Friday, November 22, 2013

On NaNoWriMo

The word dream to me has two meanings; one is some sort of wishful thinking, and the other is what happens when you are asleep.  Dreaming when you are asleep I find fascinating, and it always seems that my dreams see straight into my soul and pick out my deepest desires.  But anyway, dreams that are wishful thinking I find sort of weak.  If there is something that you dream of, wish about, yearn for, you should take it to the next level, and make it a goal.

I have a goal, as you might have guessed.  My goal is to be a writer.  

When I renamed this blog earlier this year "Books In Her Head" it sort of had a double meaning.  While yes, books that I read tend to stay in my head as I contemplate them, I feel like this title also represents the fact that I have all of these ideas and stories in my head too, or in other words, future books in my head. 

My goal to be a writer has been something I've thought about since elementary school, but I have never taken it as seriously as this year.  My first step in taking that seriously was to pledge myself to NaNoWriMo, or to those of you that are unfamiliar, National Novel Writing Month.  The goal of NaNoWriMo is to write an entire novel in a month, 50,000 words for the adult one, and 30,000 words for the Young Writers Program.  

I was excited, nervous, and distracted with school in the weeks following up to November, and when that first day hit, I had not decided what to write about.  I quickly chose an idea from my head and sort of ran with it for the first two weeks.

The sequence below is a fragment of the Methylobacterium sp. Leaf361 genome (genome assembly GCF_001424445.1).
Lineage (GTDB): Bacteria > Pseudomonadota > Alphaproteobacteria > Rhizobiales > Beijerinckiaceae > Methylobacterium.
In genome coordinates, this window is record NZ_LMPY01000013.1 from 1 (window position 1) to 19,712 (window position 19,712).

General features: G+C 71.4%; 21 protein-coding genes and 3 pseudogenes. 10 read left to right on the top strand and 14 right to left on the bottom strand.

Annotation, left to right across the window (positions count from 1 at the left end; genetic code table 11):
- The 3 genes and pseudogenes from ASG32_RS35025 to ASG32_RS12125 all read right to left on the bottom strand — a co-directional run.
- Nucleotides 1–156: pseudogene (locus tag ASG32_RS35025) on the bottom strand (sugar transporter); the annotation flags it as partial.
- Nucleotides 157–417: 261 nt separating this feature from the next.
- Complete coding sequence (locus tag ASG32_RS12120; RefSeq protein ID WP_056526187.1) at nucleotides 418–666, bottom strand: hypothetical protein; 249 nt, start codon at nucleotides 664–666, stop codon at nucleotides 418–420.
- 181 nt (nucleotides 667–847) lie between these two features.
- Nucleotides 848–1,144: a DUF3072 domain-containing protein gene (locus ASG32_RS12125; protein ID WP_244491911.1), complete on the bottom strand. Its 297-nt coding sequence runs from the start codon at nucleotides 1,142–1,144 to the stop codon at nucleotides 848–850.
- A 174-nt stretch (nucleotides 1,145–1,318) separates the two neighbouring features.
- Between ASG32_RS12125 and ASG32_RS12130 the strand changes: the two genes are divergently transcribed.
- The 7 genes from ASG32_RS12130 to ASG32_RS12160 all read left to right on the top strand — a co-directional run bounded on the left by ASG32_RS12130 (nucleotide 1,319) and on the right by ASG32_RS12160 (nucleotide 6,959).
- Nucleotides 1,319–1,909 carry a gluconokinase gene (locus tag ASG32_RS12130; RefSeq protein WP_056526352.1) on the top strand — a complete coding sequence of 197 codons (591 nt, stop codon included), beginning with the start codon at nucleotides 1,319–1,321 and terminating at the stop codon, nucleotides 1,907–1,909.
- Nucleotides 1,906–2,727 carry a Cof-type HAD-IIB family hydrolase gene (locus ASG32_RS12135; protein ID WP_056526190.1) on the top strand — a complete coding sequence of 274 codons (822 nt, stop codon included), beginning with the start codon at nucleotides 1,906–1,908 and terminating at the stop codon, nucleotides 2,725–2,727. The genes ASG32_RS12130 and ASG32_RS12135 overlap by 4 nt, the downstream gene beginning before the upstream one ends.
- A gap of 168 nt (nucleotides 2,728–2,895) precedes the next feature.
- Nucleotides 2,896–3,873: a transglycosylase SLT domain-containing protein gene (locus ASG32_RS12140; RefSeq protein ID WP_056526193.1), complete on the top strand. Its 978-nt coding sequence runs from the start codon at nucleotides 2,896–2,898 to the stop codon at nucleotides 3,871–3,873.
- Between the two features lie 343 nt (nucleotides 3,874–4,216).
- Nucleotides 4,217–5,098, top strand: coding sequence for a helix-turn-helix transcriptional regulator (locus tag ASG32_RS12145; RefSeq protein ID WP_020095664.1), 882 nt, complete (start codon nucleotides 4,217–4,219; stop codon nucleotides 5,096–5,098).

This past Monday I was working on my novel, and I just sort of got to this point where I realized that I absolutely hated where the story was going.  I didn't like who my characters were becoming.  Most importantly, I had this enormous gap of space between where I was at and how the story needed to end.  

Some people might criticize me for not planning, but I disagree.  In my previous experiences, the only stories that I ever finnish are ones that I only half lay out in my head, and run with the rest of the way.  When I try and plan out stories I get too caught up in little unimportant details and never get anything done.  

Regardless of why I got to that point, there I was, half way through with a novel that was not what I wanted it to be.  The first step was taking ownership of the fact that I was unhappy with my writing.  After that, everything came a little bit easier.  I consulted with a writing mentor of mine and was able to pinpoint a clearer theme and purpose for the plot.  I also laid out the bare bones for my characters, so that I at least had something solid to shoot of from.   

The hard part though, was looking at my novel, starting from the beginning, and revising.  It was painful to be on day 22/30 and have to re-write all my previous words.  However, while I'm not quite done with this part, I have confidence that I will get back on track and will finish on time on November 30th.  

The lesson I learned today was not that I need to plan more, not that I need to be completely confident with all the ideas I start to write about, but that it is okay to make mistakes.  I'm glad that I stopped writing the novel that I was writing, because it was very, very bad.  Now I can change it, and make it into something that I'm proud of, not something I want to hide in a drawer and never think about again.

In the words of Samuel Beckett,



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